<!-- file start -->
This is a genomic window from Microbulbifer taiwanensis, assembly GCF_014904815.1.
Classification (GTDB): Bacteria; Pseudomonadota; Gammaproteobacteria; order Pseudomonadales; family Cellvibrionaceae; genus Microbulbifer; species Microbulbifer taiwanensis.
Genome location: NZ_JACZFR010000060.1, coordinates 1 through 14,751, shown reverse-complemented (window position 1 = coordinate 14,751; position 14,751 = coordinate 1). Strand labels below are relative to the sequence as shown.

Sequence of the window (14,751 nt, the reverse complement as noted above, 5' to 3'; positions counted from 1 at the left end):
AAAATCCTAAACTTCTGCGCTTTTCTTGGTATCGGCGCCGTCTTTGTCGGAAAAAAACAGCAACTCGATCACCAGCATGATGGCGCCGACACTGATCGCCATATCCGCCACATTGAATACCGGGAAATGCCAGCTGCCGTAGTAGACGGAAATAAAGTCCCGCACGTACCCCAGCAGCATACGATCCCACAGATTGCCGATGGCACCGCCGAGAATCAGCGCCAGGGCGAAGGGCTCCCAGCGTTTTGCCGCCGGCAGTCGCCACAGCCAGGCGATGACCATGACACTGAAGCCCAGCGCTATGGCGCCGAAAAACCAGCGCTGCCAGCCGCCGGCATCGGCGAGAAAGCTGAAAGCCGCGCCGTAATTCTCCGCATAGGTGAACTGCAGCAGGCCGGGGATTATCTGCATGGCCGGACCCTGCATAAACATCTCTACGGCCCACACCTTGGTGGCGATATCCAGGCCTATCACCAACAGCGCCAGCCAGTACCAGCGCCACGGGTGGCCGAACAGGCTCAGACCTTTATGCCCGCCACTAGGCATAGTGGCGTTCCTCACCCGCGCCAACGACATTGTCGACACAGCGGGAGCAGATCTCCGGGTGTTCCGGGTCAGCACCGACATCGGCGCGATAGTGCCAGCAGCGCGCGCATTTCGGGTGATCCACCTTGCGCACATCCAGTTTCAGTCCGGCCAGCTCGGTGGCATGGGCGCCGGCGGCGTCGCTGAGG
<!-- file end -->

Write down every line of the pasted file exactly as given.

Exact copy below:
This is a genomic window from Microbulbifer taiwanensis, assembly GCF_014904815.1.
Classification (GTDB): Bacteria; Pseudomonadota; Gammaproteobacteria; order Pseudomonadales; family Cellvibrionaceae; genus Microbulbifer; species Microbulbifer taiwanensis.
Genome location: NZ_JACZFR010000060.1, coordinates 1 through 14,751, shown reverse-complemented (window position 1 = coordinate 14,751; position 14,751 = coordinate 1). Strand labels below are relative to the sequence as shown.

Sequence of the window (14,751 nt, the reverse complement as noted above, 5' to 3'; positions counted from 1 at the left end):
AAAATCCTAAACTTCTGCGCTTTTCTTGGTATCGGCGCCGTCTTTGTCGGAAAAAAACAGCAACTCGATCACCAGCATGATGGCGCCGACACTGATCGCCATATCCGCCACATTGAATACCGGGAAATGCCAGCTGCCGTAGTAGACGGAAATAAAGTCCCGCACGTACCCCAGCAGCATACGATCCCACAGATTGCCGATGGCACCGCCGAGAATCAGCGCCAGGGCGAAGGGCTCCCAGCGTTTTGCCGCCGGCAGTCGCCACAGCCAGGCGATGACCATGACACTGAAGCCCAGCGCTATGGCGCCGAAAAACCAGCGCTGCCAGCCGCCGGCATCGGCGAGAAAGCTGAAAGCCGCGCCGTAATTCTCCGCATAGGTGAACTGCAGCAGGCCGGGGATTATCTGCATGGCCGGACCCTGCATAAACATCTCTACGGCCCACACCTTGGTGGCGATATCCAGGCCTATCACCAACAGCGCCAGCCAGTACCAGCGCCACGGGTGGCCGAACAGGCTCAGACCTTTATGCCCGCCACTAGGCATAGTGGCGTTCCTCACCCGCGCCAACGACATTGTCGACACAGCGGGAGCAGATCTCCGGGTGTTCCGGGTCAGCACCGACATCGGCGCGATAGTGCCAGCAGCGCGCGCATTTCGGGTGATCCACCTTGCGCACATCCAGTTTCAGTCCGGCCAGCTCGGTGGCATGGGCGCCGGCGGCGTCGCTGAGG